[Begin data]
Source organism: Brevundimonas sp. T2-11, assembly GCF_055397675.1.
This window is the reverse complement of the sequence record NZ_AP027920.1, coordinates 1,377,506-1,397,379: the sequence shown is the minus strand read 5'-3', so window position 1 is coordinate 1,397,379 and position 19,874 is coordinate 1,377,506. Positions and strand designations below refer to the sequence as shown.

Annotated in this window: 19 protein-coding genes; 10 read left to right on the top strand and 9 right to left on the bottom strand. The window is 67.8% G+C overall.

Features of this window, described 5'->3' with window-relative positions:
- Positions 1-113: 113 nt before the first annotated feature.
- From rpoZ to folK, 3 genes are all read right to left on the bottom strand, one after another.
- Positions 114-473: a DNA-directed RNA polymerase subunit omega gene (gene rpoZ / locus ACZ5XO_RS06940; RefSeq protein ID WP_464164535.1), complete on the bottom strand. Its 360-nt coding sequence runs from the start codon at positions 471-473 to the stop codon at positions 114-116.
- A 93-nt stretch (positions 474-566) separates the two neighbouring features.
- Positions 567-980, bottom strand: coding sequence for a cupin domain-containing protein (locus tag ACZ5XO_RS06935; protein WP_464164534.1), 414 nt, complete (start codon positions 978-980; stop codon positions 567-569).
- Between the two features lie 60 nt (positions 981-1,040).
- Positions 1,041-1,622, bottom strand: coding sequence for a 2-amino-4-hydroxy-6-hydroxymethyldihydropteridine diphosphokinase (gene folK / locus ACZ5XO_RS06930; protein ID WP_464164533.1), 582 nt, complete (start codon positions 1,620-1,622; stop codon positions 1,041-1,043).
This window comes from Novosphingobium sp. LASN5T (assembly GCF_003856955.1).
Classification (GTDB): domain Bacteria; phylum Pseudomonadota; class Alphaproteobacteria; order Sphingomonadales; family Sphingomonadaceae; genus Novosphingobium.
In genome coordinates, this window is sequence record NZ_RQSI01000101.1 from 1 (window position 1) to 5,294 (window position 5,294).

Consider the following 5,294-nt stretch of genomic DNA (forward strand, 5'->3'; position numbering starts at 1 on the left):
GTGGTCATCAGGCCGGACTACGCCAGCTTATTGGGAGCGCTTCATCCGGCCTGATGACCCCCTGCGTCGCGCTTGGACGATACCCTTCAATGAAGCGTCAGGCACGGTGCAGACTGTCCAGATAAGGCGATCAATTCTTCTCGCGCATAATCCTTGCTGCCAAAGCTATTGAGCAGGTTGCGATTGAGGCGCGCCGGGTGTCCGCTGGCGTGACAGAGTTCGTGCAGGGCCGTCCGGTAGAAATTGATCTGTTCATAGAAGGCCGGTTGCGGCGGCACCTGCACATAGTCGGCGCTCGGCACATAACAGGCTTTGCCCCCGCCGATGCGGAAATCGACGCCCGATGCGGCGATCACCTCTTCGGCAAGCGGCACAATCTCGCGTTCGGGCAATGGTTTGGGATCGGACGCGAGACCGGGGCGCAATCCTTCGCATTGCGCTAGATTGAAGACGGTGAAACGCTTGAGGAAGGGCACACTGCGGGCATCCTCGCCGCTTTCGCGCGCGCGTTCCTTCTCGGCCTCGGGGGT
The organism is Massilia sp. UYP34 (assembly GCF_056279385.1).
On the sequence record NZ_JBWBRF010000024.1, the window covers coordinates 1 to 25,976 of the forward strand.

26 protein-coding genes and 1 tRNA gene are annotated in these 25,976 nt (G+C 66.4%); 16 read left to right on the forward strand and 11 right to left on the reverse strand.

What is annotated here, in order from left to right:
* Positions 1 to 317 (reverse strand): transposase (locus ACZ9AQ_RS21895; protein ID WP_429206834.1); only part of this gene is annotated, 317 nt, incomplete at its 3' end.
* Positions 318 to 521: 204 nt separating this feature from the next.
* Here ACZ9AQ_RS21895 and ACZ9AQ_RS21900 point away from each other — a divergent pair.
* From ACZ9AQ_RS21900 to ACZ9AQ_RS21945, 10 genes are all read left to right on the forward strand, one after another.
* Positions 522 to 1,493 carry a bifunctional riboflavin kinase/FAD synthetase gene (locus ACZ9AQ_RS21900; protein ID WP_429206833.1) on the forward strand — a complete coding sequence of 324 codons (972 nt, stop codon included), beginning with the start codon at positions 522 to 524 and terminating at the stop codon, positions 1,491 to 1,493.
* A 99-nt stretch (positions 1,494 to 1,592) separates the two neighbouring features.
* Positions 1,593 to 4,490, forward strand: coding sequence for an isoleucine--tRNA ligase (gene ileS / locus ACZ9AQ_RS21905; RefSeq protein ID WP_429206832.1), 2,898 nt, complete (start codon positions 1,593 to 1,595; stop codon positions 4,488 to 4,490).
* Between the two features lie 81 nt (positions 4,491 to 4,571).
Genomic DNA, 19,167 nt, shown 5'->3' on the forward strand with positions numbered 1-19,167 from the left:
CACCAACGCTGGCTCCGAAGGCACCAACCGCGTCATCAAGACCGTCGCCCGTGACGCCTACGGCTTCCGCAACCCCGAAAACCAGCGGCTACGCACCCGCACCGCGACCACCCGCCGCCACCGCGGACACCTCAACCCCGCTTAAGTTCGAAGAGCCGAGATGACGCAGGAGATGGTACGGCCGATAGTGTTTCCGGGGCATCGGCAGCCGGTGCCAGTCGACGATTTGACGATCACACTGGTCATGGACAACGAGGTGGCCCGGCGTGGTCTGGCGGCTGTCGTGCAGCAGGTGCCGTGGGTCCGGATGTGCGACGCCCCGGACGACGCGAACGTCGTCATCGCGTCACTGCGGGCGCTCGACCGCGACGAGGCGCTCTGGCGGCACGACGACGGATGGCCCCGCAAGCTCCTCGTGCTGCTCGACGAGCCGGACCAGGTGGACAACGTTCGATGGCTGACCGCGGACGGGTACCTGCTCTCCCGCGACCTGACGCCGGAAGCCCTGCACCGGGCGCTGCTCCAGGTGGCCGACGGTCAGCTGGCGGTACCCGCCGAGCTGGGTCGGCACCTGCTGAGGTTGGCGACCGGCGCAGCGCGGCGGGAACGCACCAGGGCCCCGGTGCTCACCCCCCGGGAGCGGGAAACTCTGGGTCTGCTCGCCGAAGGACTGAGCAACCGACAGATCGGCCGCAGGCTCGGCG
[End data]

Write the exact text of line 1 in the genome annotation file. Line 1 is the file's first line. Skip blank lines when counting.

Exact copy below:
Source organism: Brevundimonas sp. T2-11, assembly GCF_055397675.1.